- NFL executive Brian Rolapp told CNBC on Friday the league's new blockbuster media deal offers a chance to enhance the viewing experience for fans through digital streaming.
- "Nobody just wanted to put television on the internet," said Rolapp, the NFL's chief media and business officer.
- The broadcast pact features Amazon Prime Video as the exclusive provider of Thursday Night Football games beginning in 2023.
NFL executive Brian Rolapp told CNBC on Friday the league's new blockbuster media deal offers a chance to enhance the viewing experience for fans through digital streaming.
The broadcast pact features Amazon Prime Video as the exclusive provider of Thursday Night Football games beginning in 2023, the first all-digital package in the league's history. Four other media-rights holders — ViacomCBS, Fox, NBCUniversal parent Comcast and ESPN owner Disney — all have the ability to broadcast their respective games on their various streaming platforms.
"I think the [streaming] experiences will be different," Rolapp, the NFL's chief media and business officer, said on "Squawk Alley." "What they will be, I think, remains to be seen, but the underlying rights of these deals provide for that type of innovation, which I think we're excited to see and was really part of these discussions. Nobody just wanted to put television on the internet."
ViacomCBS' slate of games can air on Paramount+, while NBC can use its Peacock service to stream its contests. Fox's agreement permits it to show NFL content on Tubi, its ad-supported streaming platform. Disney, which also obtained rights to broadcast two Super Bowls on ABC, will be able to simulcast its games on ESPN+.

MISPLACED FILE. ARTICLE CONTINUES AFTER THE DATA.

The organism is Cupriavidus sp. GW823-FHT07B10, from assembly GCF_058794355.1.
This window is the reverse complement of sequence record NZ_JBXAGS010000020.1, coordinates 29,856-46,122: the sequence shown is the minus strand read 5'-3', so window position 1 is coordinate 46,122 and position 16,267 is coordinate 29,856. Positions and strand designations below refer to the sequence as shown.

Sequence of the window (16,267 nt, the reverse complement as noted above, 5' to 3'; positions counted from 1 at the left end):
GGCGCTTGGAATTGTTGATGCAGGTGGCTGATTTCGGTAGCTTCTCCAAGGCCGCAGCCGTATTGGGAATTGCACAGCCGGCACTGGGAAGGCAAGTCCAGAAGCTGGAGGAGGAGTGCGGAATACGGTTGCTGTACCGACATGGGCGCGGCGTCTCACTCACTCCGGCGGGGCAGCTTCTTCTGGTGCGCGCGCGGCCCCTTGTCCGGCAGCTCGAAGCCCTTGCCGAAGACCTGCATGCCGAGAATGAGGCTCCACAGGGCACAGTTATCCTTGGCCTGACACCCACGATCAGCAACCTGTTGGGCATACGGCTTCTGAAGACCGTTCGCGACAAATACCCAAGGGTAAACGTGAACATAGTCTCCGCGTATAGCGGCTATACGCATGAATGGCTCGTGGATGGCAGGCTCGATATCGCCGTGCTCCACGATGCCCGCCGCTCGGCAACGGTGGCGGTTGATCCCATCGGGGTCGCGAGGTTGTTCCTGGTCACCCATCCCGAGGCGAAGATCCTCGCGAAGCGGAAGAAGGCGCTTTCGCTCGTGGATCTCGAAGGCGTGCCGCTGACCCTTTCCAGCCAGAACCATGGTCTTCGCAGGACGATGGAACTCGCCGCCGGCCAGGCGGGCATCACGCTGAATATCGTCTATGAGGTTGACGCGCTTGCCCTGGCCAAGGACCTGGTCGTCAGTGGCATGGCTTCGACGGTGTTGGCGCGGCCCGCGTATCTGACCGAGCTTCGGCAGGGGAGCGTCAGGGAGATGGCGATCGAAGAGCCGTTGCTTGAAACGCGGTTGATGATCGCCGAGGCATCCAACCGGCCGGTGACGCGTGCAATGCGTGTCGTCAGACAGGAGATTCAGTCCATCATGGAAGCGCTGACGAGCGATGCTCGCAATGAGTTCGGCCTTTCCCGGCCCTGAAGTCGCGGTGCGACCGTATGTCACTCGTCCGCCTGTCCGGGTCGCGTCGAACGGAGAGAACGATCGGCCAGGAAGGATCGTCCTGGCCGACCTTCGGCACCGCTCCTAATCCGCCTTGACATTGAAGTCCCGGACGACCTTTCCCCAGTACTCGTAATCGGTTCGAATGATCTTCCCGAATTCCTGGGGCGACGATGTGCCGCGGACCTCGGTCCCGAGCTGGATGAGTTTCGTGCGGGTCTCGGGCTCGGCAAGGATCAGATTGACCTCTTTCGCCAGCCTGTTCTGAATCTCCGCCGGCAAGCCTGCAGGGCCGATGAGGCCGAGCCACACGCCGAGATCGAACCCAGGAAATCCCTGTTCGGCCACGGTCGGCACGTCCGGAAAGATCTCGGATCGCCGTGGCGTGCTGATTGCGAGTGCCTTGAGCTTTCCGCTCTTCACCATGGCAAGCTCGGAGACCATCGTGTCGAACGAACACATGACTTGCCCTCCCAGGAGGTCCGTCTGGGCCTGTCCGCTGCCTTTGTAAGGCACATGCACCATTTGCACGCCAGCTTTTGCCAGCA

"I think with these partners, you'll see them take advantage of all the different things that a digital technology allows you to do," Rolapp said. "There could be developed interactive features. It clearly can change advertising, because once you have a digital platform, the targeting and the interactivity of that advertising can certainly change, something you can't get on television."
Rolapp said the agreement — which CNBC estimates could be worth more than $100 billion — does not spell the end of linear TV just because digital takes a bigger focus. "If you look at this contract, I think we've allocated all of our games to television distribution in some shape or form," he said, noting Amazon's Thursday contests will still air on TV in the local markets of the teams playing.
"I think streaming will certainly provide reach as people spend more and more time on digital. But if we're getting to the end of these deals and all we're doing is putting television on the internet, I think we've missed an opportunity," Rolapp said, regarding the new media agreements that start in 2023 and extend through the 2033 season.
One piece of the NFL media rights that was not included in Thursday's announcement was DirecTV's Sunday Ticket. AT&T currently owns DirecTV, but last month the company announced a deal with TPG to spin it off into a new entity along with its AT&T TV and U-Verse business. The existing Sunday Ticket deal lasts through 2022.
Asked about the next steps for Sunday Ticket, Rolapp said the NFL has seen "lots of interest" in acquiring the out-of-market package rights.
"It's a premium package for people who want to pay to get all of the games. It's done well in a paid-TV environment, and I think it will continue to do well in a paid-TV environment," he said. However, he added, "the type of custom nature of it, ... the fact that it's subscription lends itself very well to digital platforms, and so we believe Sunday Ticket has a very bright future, certainly in the digital space."
Figuring out where exactly that future will be, he said, is "clearly the next thing on our docket, which we'll get to work on."
Disclosure: Comcast is the owner of NBCUniversal, parent company of CNBC.